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» Hatrack River Writers Workshop » Forums » Fragments and Feedback for Short Works » Dead Dog

   
Author Topic: Dead Dog
zerostone
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Okay, here's a new story:

Fact is, only one person ever treated Everett like a human being, and she was dead now, sort of.
Thatís not to say Lyla had paid him much respect when she was alive, but it was _way_ better than how the townsfolk did him. The residents of Zanesville had bamboozled and conned Everett for decades; so when the government scientists did some tests and told him he could make some easy money, heíd told them to go take a flying leap.
Still, it _is_ true that everyone---even Everett himself---agreed that whenever he got riled, all sorts of weird crap happened to him.
_Quantum Anomaly_, thatís what the scientists called it.
_Divine Punishment_, thatís what Lyla said it was.

[This message has been edited by Kathleen Dalton Woodbury (edited September 24, 2009).]


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tchernabyelo
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"how the townsfolk did him" almost made me stop reading (I read these openings with my would-be editorial hat on; and as an editor, that phrase would have been almost enough to put it aside).

I'm not sure if the "sort of" death of Lyla is supposed to be the hook or not. It's a good one but it gets a little bit lost in something close to infodump after that.

The voice works, though, and despite the apparently resolute white small-town America feel, I would read on.


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Devnal
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Fact is, only one person ever treated Everett like a human being, and she was dead now, sort of.("Fact is" is bringing me into the story mid thought or mid conversation/narrative. It is unnecessary; You would have a good affect starting after the comma. "and she was dead now, sort of." I would drop the "sort of" or expand, I feel a bit cheated not knowing what "sort of" is.)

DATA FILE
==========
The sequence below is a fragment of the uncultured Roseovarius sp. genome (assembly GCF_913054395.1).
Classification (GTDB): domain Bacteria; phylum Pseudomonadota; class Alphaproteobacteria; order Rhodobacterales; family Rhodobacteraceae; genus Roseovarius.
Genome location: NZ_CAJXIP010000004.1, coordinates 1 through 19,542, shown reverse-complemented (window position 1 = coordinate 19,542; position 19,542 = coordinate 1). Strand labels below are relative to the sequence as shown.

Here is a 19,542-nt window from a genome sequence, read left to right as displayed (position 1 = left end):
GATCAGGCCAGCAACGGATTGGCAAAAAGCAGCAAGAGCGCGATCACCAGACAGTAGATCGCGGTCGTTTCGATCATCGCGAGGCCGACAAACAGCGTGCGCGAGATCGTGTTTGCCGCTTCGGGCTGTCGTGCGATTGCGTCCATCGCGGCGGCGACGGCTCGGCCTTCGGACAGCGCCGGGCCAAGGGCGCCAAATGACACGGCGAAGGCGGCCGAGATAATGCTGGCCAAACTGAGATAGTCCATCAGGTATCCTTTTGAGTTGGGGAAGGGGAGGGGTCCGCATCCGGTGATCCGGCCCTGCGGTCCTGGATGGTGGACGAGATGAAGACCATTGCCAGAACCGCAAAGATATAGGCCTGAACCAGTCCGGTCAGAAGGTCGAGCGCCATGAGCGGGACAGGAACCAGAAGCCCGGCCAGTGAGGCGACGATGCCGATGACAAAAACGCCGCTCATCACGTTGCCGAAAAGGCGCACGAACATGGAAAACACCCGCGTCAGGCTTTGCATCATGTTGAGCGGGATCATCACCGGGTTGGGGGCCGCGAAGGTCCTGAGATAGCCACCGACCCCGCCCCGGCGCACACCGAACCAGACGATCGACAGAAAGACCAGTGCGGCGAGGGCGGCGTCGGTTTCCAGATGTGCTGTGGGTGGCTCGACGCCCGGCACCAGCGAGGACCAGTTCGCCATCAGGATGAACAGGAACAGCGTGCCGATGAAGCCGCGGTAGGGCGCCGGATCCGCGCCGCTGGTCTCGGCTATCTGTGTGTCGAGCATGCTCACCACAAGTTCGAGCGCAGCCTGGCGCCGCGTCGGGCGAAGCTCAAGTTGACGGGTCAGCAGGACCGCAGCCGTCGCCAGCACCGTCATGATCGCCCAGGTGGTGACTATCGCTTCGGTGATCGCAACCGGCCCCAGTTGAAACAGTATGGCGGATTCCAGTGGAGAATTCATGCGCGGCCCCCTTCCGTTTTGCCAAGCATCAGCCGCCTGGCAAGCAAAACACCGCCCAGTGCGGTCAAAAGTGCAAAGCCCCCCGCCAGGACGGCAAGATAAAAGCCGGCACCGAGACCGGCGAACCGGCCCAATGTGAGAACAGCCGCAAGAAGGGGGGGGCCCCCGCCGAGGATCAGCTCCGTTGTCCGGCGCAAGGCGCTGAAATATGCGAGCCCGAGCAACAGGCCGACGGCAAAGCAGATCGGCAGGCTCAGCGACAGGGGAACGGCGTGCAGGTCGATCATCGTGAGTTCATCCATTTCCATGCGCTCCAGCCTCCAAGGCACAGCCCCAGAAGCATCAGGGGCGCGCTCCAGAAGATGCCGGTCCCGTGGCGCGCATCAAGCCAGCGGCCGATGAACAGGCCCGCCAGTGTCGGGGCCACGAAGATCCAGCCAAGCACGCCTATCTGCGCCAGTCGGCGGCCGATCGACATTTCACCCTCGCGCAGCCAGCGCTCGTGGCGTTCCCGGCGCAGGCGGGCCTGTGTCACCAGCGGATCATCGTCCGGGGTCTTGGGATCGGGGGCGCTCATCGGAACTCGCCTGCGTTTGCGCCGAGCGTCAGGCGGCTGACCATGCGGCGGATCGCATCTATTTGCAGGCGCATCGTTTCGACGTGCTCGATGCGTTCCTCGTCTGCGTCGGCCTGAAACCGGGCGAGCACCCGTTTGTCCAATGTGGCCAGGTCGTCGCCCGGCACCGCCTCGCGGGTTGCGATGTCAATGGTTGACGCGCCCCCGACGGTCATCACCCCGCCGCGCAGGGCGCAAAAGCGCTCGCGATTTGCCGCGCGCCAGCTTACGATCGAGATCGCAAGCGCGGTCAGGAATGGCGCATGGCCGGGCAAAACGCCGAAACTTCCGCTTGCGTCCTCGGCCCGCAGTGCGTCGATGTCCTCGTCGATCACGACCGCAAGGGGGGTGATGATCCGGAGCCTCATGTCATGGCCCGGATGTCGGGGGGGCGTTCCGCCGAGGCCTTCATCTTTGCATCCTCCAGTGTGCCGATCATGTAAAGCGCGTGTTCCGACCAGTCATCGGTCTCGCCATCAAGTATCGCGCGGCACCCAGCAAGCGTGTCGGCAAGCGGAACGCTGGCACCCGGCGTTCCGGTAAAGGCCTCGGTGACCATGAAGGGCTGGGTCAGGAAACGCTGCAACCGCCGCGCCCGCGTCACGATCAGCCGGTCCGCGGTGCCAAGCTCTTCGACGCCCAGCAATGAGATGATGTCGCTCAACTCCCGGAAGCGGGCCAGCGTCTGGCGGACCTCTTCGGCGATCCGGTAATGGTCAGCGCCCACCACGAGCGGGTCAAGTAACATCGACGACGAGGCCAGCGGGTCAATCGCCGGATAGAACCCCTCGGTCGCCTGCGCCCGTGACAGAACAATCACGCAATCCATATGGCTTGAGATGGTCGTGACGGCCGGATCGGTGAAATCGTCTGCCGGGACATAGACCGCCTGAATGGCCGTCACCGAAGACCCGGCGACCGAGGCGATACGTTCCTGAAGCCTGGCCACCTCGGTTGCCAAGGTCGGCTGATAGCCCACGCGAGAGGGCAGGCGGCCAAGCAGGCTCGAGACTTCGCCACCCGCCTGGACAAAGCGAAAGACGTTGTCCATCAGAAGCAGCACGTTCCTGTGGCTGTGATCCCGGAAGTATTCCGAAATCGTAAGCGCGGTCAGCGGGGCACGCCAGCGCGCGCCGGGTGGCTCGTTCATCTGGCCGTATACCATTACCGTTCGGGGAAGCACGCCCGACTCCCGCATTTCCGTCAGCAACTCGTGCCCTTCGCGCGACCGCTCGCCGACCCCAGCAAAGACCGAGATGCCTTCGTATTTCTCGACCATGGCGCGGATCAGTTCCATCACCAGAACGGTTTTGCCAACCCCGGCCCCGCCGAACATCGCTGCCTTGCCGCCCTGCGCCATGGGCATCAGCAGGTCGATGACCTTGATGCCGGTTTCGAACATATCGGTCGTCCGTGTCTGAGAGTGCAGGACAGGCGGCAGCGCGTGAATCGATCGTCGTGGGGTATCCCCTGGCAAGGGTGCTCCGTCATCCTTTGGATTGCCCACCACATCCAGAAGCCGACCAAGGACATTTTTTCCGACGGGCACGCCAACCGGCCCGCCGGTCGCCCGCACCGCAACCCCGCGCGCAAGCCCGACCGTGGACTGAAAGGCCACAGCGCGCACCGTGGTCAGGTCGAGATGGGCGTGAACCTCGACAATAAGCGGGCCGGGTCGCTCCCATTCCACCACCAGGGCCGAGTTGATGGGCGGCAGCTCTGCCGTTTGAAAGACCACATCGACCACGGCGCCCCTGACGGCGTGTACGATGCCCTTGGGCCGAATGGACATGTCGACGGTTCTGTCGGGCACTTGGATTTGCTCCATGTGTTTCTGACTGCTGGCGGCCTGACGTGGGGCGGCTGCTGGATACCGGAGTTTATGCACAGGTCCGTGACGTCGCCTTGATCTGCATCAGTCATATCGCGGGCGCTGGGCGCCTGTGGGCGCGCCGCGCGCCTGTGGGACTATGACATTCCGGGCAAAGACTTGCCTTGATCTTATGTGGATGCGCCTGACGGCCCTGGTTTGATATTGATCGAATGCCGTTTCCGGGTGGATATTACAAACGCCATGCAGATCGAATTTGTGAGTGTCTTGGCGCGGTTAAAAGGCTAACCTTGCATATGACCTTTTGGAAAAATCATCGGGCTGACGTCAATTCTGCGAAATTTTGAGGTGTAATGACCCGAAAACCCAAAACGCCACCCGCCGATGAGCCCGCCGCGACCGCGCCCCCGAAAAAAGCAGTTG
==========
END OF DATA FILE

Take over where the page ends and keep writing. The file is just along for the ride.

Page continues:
Thatís not to say Lyla had paid him much respect when she was alive, but it was _way_ better than how the townsfolk did him.(There was a bit of a disconnect for me between Lyla and the woman from the first sentence. Took me a second to clue in. Not sure if its the wording, or if im just dunce. The second part of the sentence "but it was way better..." does NOT work for me. it seems forced, I think a rewrite of it would be good to smooth it out.The idea is good, just the wording needs work) The residents of Zanesville had bamboozled and conned Everett for decades;(I don't know anything about Everett-at least not enough about him- to know how they bamboozled and conned him. Is he rich? they have done it for decades? I need a bit more info on this to understand what it means) so when the government scientists did some tests and told him he could make some easy money, heíd told them to go take a flying leap.
Still, it _is_ true that everyone---even Everett himself(delete "himself". it's not needed)---agreed that whenever he got riled, all sorts of weird crap happened to him.(as I reaad through the rest I felt that "to him" could be deleted too, since others are affected by what happens to him, I think just leaving it at "weird crap happened would be stronger wording)